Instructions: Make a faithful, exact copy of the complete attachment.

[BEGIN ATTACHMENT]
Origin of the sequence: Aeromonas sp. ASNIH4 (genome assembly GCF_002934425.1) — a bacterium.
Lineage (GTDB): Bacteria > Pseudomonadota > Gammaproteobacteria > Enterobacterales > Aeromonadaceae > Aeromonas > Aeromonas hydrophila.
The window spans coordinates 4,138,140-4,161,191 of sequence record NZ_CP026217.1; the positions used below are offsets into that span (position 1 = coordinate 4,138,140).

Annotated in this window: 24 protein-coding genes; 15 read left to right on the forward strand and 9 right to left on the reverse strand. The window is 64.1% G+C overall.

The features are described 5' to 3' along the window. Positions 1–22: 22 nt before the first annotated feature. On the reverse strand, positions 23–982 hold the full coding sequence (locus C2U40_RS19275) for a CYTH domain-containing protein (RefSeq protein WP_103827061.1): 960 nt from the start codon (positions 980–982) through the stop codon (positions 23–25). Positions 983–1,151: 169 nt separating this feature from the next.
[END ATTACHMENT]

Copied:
Origin of the sequence: Aeromonas sp. ASNIH4 (genome assembly GCF_002934425.1) — a bacterium.
Lineage (GTDB): Bacteria > Pseudomonadota > Gammaproteobacteria > Enterobacterales > Aeromonadaceae > Aeromonas > Aeromonas hydrophila.
The window spans coordinates 4,138,140-4,161,191 of sequence record NZ_CP026217.1; the positions used below are offsets into that span (position 1 = coordinate 4,138,140).

Annotated in this window: 24 protein-coding genes; 15 read left to right on the forward strand and 9 right to left on the reverse strand. The window is 64.1% G+C overall.

The features are described 5' to 3' along the window. Positions 1–22: 22 nt before the first annotated feature. On the reverse strand, positions 23–982 hold the full coding sequence (locus C2U40_RS19275) for a CYTH domain-containing protein (RefSeq protein WP_103827061.1): 960 nt from the start codon (positions 980–982) through the stop codon (positions 23–25). Positions 983–1,151: 169 nt separating this feature from the next.